Living through A Most Violent Year

A Most Violent Year. Written and directed by J.C. Chandor. Starring Oscar Isaac and Jessica Chastain. Rating: 8 (out of 10)

New York City in 1981 was a dangerous place. Times Square was the city's epicentre of prostitution, not tourism, and the city logged a record number of rapes and murders.

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White flight from a city in economic decline made room for corruption, but also created space for immigrants pursuing the American Dream. J.C. Chandor (Margin Call, All Is Lost) gets his hands dirty with the story of one man's struggle to stay straight in a culture determined to break his moral compass.

Abel Morales (Oscar Isaac) runs a heating and fuel business. His wife Anna (Jessica Chastain) does the books. Abel bought the business from his father-in-law, and is determined to run it as a businessman, not as a gangster.

It's not easy: a small cluster of families has had a cutthroat monopoly for years, fiercely guarding their territories and finding ways to cheat the system. It's a free-for-all business environment rife with corruption.

Abel has dreams of expanding, of owning a long-dormant fuel-storage facility right on the water. "I like to own the things I use". Accompanied by his lawyer (Albert Brooks), Abel ponies up two suitcases full of cash for a shot at owning what the owner refers to as "a polluted, dirty piece of earth". (Today's viewer can't help but chuckle: with Lower Manhattan visible right across the water, the property is worth millions today.)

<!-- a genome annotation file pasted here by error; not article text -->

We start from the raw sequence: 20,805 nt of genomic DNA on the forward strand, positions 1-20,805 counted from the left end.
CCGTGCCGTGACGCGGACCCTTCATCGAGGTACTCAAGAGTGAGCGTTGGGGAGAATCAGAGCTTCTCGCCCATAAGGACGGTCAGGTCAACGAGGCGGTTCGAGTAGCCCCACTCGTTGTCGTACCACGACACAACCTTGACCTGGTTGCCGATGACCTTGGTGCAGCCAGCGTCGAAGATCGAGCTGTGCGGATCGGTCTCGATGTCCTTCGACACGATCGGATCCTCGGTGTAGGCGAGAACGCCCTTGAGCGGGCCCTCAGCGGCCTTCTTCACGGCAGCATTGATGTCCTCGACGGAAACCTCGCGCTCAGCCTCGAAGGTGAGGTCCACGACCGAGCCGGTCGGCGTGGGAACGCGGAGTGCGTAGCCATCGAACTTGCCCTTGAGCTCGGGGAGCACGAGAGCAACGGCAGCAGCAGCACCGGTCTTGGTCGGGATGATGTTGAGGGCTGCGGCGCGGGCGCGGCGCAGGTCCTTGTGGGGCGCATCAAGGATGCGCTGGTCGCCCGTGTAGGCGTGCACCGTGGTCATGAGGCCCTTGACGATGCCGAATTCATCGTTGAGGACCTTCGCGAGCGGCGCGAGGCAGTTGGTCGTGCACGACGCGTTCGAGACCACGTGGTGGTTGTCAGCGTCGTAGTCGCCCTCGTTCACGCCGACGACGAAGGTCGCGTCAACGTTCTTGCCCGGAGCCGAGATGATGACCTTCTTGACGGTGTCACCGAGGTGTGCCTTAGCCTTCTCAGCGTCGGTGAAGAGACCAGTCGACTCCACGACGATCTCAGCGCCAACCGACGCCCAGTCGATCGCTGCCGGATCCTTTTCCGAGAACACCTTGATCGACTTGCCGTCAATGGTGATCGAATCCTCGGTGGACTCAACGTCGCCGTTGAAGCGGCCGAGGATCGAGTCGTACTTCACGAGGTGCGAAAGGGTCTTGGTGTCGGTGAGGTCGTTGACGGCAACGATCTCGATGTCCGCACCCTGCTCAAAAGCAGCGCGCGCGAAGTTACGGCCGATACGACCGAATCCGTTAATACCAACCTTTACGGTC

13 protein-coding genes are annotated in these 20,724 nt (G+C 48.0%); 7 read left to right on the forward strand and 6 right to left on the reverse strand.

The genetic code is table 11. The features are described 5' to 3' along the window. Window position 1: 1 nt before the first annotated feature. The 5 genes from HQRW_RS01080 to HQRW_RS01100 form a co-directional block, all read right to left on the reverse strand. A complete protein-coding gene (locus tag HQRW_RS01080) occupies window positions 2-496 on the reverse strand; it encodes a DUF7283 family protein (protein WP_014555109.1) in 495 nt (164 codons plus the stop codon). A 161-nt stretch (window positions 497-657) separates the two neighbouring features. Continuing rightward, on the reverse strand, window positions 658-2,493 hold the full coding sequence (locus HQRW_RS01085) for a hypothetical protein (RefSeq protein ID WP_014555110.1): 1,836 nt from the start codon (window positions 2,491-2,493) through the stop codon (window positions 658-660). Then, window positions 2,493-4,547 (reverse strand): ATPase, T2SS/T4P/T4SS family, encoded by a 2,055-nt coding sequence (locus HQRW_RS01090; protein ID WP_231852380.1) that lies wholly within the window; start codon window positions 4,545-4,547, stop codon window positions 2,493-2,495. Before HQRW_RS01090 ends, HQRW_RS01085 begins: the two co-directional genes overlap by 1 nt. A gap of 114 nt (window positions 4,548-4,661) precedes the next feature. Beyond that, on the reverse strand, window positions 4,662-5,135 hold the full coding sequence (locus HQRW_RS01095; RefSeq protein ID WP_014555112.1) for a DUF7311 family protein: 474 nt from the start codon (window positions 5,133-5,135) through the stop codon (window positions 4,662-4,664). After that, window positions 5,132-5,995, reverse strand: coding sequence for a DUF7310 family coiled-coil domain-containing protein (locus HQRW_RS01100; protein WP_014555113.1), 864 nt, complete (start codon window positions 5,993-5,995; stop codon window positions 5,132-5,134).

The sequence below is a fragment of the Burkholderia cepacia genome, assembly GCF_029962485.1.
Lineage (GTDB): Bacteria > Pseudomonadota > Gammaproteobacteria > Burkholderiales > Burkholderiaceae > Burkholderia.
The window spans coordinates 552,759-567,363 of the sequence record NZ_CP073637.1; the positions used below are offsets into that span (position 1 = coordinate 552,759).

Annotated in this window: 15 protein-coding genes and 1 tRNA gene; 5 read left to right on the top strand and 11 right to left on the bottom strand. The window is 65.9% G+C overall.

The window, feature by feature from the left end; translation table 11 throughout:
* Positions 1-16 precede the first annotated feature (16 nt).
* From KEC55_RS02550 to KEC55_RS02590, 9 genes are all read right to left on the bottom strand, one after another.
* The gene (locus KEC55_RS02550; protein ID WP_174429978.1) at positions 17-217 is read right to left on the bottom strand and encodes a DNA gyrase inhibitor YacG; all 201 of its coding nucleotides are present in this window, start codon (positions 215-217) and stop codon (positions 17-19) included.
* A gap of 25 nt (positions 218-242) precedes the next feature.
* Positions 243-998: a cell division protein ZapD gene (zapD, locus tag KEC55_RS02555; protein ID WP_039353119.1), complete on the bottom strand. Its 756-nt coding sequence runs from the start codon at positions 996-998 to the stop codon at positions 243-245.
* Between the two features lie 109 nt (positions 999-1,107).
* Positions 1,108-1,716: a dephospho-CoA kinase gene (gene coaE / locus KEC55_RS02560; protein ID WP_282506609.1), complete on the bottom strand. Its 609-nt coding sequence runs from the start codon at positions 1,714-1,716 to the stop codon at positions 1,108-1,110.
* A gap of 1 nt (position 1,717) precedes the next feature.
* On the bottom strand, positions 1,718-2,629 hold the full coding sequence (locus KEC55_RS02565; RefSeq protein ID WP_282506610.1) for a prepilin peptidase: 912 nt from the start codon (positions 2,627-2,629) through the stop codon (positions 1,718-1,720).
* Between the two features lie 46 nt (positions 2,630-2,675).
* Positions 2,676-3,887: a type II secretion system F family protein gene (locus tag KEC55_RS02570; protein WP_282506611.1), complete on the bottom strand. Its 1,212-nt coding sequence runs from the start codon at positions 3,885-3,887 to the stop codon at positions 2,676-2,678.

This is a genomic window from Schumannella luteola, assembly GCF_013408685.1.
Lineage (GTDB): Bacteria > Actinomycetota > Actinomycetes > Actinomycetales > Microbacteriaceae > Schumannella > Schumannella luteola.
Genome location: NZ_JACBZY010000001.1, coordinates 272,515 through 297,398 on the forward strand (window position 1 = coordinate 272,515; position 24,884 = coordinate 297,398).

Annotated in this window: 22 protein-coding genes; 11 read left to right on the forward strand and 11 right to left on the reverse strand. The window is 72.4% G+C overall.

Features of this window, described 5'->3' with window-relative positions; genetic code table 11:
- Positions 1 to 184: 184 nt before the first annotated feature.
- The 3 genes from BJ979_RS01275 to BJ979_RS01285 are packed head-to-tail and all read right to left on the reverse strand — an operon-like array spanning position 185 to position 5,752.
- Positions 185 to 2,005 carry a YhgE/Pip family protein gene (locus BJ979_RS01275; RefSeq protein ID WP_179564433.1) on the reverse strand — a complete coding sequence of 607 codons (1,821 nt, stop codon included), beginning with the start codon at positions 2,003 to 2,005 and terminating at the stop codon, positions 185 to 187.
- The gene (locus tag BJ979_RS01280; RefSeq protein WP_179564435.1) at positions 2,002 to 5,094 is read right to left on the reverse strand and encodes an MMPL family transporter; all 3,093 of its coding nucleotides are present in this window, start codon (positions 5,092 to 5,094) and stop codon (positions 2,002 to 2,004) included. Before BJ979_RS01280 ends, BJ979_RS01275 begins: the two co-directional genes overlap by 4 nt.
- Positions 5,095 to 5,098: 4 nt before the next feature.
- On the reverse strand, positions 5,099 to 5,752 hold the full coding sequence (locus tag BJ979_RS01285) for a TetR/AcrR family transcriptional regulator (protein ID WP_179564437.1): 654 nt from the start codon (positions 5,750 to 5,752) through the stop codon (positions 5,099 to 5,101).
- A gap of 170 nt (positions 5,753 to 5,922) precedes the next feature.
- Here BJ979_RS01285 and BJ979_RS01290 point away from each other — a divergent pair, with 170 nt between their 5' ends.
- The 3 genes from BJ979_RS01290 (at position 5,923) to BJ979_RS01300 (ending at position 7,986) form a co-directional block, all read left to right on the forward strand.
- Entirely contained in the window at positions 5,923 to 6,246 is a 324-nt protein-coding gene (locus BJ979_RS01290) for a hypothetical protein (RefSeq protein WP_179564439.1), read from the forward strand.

Abel has 30 days to find the rest of the money and close the deal but the next month proves to be a challenge: 110,000 gallons of his fuel have been stolen in six months, and his drivers are being picked off one by one.

The union is threatening to shut things down, and thanks to an ambitious District Attorney (David Oyelowo) a corruption case is being mounted against him.

"When it feels scary to jump, that is when you jump. Otherwise you end up staying in the same place your whole life," is Abel's steadfast philosophy.

After an intruder nearly breaks into their new home and one of their young daughters finds a loaded gun in the yard, Anna - who comes from a family of thugs - runs out of patience. "You're not gonna like what'll happen once I get involved," she threatens Abel. She calls him names. And when their car hits a deer, Abel can't put it out of its misery; it's Anna who does the deed.

But Abel is determined to stay the honest-man's course, lecturing his competitors (Alessandro Nivola among them) about integrity and schooling his protégé (Elyes Gabel, excellent) on the merits of patience and hard work.

Emotions simmer, things escalate, and the audience is never quite sure when things will boil over. If Anna is a firecracker, Abel is a quietly-ticking time bomb.

Tellingly, when violence does enter the picture, Abel stops the oil draining from one of his tanks before he stanches the wound of a bleeding body.

Chandor's screenplay is taut and understated, complemented by superb acting, and creates an immersive experience of time and place.

"I have always taken the path that is most right," Abel says, summing up his ethics. And in pursuing capitalism and the American Dream, perhaps, suggests Chandor, that's the best anyone can do.

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